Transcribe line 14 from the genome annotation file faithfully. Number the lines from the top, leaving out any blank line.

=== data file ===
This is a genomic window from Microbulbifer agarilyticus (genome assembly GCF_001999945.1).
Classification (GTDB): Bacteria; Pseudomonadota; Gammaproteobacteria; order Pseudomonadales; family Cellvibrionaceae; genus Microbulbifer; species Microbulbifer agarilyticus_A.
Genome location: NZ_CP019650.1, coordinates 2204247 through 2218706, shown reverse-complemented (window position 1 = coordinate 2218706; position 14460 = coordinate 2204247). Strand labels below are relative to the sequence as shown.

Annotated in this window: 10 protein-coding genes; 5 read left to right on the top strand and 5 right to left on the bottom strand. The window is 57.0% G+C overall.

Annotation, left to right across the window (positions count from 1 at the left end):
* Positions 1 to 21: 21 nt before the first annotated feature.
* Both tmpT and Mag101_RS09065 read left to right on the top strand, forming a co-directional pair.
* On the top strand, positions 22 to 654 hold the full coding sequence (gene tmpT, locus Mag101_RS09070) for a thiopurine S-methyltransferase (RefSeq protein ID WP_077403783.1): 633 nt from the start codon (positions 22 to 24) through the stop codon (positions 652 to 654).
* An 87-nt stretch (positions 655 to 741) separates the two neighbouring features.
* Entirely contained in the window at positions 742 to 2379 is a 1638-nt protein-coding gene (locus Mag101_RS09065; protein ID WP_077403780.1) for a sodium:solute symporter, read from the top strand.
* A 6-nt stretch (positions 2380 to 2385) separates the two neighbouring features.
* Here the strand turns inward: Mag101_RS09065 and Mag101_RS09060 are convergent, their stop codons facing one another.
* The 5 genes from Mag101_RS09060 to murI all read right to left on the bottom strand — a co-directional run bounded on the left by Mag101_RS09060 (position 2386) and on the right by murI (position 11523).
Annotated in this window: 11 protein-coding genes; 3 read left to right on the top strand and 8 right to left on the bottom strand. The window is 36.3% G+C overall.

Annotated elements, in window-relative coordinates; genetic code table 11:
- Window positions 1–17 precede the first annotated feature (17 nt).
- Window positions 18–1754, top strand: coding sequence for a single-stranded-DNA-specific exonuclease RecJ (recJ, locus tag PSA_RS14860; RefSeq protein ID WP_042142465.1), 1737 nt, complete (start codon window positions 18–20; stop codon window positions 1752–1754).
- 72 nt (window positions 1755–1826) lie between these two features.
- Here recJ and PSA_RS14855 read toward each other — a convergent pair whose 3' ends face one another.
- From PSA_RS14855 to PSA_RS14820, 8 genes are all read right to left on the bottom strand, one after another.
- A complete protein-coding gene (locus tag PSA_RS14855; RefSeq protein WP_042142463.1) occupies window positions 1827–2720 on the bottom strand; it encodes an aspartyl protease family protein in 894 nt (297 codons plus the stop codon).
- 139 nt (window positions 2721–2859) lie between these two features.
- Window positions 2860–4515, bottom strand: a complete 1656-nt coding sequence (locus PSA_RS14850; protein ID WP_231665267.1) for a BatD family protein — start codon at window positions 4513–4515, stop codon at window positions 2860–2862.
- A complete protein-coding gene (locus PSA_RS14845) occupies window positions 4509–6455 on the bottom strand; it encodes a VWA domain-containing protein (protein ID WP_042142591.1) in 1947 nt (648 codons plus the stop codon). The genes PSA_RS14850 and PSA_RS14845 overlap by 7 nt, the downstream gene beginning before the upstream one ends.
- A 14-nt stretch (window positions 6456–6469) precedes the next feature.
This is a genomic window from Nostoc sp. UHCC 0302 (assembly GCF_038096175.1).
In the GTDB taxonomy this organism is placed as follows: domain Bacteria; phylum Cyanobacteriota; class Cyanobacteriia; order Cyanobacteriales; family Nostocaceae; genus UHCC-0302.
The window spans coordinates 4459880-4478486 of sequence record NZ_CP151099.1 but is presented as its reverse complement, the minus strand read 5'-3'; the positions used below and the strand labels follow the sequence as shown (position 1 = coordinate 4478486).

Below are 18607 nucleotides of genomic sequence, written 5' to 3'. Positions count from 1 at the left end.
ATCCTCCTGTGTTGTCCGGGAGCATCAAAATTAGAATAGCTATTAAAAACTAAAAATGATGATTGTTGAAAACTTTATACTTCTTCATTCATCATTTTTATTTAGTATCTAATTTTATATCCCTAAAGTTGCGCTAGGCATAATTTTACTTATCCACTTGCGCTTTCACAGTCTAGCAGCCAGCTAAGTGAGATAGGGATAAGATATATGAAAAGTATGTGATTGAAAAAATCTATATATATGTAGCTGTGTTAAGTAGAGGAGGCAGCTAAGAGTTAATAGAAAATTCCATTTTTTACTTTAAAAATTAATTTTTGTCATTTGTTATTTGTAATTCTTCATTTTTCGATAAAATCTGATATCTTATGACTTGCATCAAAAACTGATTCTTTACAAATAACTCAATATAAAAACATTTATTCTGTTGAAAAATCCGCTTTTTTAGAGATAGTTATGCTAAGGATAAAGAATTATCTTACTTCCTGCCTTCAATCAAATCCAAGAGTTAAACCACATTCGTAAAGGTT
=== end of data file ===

Annotated in this window: 11 protein-coding genes; 3 read left to right on the top strand and 8 right to left on the bottom strand. The window is 36.3% G+C overall.